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A|dvice needed on training and getting fit for mtbing

rockriderwirockriderwi Posts: 16
Hello all

I am 35 years old 6'1 and weigh 20 stone. I have also been smoking for 20 years and gave up 1 month ago as i decided it was time to change my lifestyle and get fitter. I have wanted to get into mountain biking for years now but have not really done anything about it.
I have recently purchased the Rockrider 5.3 hard tail and am really keen to get going with it. The problem ii have is obvious i am not fit and am finding it very difficult to ride any distance at all.

I really need some advise on how i can train on the bike a few evenings a week ie distance to do how often, when to increase the distance, etc. I also really suffer badly with burning in my legs. I have adjusted my seat to the correct possition so it is not that.

I really could do with some advice on what food is best to eat before a ride out or training,

Any advice would be greatly appreciated , thanks very much.

Posts

  • asdfhjklasdfhjkl Posts: 333
    There's nothing we can prescribe you - only you will know how far you can go, when to increase distance, when to rest.etc There's a lot of fancy training protocols and programs out there, but for a beginner it simply comes down to waiting for your body to adapt to the demands you are putting on it. You will get better, but it just takes time.

    What you eat before rides isn't as important as what you eat in general. I wouldn't recommend eating massive amounts of food before rides, because you'll just end up more tired as your blood sugar rises and falls as a result. Improve your eating in general, be sure to get lots of protein to help those muscles recover, good carbohydrates such as oats and pasta, avoid bad carbohydrates such as sugars, white flours.etc, and don't shy away from fat - nuts.etc are good for you.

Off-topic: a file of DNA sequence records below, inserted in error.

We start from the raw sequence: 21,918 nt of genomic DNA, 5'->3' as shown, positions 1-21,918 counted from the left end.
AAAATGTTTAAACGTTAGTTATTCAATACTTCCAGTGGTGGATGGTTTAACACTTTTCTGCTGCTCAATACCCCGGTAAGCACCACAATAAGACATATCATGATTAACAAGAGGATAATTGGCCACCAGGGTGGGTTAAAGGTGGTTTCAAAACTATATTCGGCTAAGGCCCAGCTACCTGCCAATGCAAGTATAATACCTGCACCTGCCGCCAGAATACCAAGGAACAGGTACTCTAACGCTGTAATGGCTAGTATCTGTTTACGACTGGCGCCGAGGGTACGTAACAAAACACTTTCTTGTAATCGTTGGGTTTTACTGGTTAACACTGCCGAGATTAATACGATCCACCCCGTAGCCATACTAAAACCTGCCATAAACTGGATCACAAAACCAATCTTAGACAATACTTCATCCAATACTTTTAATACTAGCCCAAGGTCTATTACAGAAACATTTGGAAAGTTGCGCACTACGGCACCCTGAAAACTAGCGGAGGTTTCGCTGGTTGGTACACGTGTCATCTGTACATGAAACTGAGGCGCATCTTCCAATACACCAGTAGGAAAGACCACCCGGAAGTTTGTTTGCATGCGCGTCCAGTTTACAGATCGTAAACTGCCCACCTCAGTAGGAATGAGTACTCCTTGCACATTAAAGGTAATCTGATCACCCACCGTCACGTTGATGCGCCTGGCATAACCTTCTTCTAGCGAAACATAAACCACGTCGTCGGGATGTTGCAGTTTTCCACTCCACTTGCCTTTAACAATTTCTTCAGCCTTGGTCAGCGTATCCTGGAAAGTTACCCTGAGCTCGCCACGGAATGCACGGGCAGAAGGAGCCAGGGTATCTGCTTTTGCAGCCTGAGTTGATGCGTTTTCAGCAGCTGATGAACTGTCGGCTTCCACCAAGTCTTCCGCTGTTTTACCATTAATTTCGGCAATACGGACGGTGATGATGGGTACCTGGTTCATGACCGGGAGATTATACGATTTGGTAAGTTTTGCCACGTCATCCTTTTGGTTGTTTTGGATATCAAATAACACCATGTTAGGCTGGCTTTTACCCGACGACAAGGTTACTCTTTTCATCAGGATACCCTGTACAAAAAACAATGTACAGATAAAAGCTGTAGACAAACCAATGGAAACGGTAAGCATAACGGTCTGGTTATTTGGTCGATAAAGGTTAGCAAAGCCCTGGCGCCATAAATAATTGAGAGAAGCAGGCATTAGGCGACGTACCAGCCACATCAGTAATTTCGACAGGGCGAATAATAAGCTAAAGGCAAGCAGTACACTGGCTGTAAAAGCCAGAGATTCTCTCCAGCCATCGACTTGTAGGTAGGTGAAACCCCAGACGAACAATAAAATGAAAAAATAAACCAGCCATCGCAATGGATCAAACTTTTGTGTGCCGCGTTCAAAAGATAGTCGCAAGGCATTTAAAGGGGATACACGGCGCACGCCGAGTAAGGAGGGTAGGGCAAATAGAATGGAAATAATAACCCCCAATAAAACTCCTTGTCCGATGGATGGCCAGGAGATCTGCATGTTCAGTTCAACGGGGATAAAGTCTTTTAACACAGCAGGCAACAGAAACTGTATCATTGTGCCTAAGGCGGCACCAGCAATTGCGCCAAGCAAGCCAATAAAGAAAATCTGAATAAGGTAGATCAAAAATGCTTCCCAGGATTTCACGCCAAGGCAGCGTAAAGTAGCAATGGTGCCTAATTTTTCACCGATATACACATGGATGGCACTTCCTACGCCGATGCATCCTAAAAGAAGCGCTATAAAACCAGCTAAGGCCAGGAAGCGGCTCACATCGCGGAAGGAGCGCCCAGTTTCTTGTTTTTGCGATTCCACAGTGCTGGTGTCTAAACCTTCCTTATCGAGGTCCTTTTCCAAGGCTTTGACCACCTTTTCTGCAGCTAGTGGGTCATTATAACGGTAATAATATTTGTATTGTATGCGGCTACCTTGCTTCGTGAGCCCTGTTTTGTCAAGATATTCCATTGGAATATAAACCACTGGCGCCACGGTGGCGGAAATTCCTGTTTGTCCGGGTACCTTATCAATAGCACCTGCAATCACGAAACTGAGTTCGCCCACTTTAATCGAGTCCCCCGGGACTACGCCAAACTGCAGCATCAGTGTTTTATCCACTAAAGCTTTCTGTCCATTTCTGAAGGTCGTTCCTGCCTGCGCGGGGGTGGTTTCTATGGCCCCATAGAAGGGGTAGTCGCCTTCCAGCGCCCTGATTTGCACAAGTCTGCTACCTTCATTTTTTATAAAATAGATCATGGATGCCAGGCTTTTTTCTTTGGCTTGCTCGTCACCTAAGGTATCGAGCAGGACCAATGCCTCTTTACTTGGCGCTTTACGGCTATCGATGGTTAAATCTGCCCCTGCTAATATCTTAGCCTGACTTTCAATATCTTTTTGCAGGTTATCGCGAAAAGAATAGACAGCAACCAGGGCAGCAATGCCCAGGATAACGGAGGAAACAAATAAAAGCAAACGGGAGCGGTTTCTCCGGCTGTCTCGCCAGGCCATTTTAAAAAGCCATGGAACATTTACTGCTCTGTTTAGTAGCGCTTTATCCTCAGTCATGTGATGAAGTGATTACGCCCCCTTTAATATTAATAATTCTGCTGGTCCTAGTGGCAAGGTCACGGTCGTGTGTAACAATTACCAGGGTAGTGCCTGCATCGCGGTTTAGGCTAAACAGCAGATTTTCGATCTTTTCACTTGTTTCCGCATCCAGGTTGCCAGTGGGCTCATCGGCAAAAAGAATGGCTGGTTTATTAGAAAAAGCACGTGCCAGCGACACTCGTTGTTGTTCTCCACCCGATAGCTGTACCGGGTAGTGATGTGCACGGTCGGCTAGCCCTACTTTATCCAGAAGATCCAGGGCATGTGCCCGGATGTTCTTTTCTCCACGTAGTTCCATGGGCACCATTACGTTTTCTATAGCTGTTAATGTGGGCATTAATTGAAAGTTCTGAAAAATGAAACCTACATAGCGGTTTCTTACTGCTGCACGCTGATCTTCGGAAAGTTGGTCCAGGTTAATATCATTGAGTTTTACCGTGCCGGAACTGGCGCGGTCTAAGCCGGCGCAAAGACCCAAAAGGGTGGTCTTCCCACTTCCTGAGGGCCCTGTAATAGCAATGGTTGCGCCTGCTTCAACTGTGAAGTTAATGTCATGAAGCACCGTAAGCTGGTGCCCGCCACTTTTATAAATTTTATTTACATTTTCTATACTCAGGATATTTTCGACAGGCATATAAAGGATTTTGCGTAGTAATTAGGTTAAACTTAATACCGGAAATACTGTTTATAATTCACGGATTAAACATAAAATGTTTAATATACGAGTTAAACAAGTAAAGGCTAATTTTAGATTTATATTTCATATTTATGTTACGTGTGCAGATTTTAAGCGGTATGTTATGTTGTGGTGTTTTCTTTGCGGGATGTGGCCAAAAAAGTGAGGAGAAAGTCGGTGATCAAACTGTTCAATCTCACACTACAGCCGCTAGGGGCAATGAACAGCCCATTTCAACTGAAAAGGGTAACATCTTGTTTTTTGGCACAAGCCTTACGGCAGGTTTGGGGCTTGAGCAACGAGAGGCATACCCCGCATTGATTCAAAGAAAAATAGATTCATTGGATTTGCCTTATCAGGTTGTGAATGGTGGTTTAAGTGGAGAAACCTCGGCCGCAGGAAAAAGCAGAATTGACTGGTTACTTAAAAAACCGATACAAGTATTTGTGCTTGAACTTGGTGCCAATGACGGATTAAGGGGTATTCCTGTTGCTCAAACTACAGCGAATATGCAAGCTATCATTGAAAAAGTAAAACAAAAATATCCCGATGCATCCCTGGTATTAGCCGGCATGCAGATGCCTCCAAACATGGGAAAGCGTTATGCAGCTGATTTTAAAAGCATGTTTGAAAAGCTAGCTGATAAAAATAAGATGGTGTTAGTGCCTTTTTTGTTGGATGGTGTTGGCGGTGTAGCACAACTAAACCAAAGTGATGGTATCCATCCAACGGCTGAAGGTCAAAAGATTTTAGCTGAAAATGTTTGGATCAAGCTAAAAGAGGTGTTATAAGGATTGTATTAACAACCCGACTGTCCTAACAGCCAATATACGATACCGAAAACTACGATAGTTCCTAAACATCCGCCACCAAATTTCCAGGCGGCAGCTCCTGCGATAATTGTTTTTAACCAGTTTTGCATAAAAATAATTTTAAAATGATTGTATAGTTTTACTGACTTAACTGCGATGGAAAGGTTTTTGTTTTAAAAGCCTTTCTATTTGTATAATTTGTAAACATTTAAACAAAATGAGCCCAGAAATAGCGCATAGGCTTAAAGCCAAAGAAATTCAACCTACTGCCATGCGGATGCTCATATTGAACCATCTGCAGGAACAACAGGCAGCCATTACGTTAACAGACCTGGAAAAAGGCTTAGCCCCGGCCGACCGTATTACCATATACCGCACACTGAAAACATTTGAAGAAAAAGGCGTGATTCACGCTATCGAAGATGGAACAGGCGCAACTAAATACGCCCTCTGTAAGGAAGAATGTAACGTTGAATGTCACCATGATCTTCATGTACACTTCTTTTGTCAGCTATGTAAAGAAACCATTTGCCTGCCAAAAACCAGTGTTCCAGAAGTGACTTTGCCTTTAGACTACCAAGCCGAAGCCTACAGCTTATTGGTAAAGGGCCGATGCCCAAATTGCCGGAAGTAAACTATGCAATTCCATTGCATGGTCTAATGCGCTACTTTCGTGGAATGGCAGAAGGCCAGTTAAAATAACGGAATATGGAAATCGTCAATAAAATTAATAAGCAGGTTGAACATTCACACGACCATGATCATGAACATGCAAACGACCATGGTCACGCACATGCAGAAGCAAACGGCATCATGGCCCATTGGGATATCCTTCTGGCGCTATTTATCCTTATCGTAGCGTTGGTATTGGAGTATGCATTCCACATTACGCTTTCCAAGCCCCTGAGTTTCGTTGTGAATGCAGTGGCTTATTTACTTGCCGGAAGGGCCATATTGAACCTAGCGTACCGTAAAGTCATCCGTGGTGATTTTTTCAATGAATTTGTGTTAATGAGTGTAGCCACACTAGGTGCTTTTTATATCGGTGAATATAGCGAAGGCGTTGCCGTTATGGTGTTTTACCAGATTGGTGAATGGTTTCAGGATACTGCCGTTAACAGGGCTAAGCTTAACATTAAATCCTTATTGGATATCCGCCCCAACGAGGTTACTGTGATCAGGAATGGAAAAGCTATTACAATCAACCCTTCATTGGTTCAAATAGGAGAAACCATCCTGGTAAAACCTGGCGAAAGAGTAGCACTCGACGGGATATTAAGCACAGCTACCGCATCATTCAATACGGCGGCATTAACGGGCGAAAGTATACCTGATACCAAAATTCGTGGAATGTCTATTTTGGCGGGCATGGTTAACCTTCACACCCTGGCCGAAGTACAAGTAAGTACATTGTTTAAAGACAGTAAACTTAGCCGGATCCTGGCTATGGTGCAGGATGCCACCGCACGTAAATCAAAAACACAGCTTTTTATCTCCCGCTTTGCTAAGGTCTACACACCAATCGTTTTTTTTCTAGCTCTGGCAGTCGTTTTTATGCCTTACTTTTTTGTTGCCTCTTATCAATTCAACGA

Just take your time and enjoy riding your bike - fitness will improve slowly but surely :D
  • omahaomaha Posts: 120
    my advice is get out in the gorgeous evenings we've been having, take it nice and slow, and enjoy yourself ! When your doing that you'll be learning your bike ( take it to your LBS and ask them to adjust the seat , take them biccys it helps) and how to ride it and you'll start getting fitter , all without doing anything other than enjoying it !
    after awhile ( when you get abit braver ) find some small hills lots of mud and go enjoy (can you see the theme here ) .
    As for food eat healthy, its different for everyone but at this stage it more important to just get out and let you body adjust to the excerise, your heading in the right direction keep it up.
    :D
    a bike with round rubbery things
    another bike with springy bits on it
    another bike with too few gears
  • stomithstomith Posts: 332
    You've stopped smoking (big hard decision), decided on changing your lifestyle (big hard decision), have bought a bike to prove you're committed and are already talking to people you never would of done before.

    Sounds to me like you're going through some pretty major changes there...which in my humble opinion is admireable already BUT it could just as easily be dangerous...and I'm pretty sure that's not on your agenda.

    I think you need to get into this really slowly, especially as you've just quit smoking and like the others have suggested, for now...keep within what you can do...but make sure you enjoy it. Perhaps measure yourself in terms of distance or time (not racing) but as a guide so you'll have something to look back to for reference.

    I gave up smoking last July after ...er...19 years...and now...I know I will never smoke again. It scares me to think what a cigarette would do to my lungs now. and I mean really ..really scares me.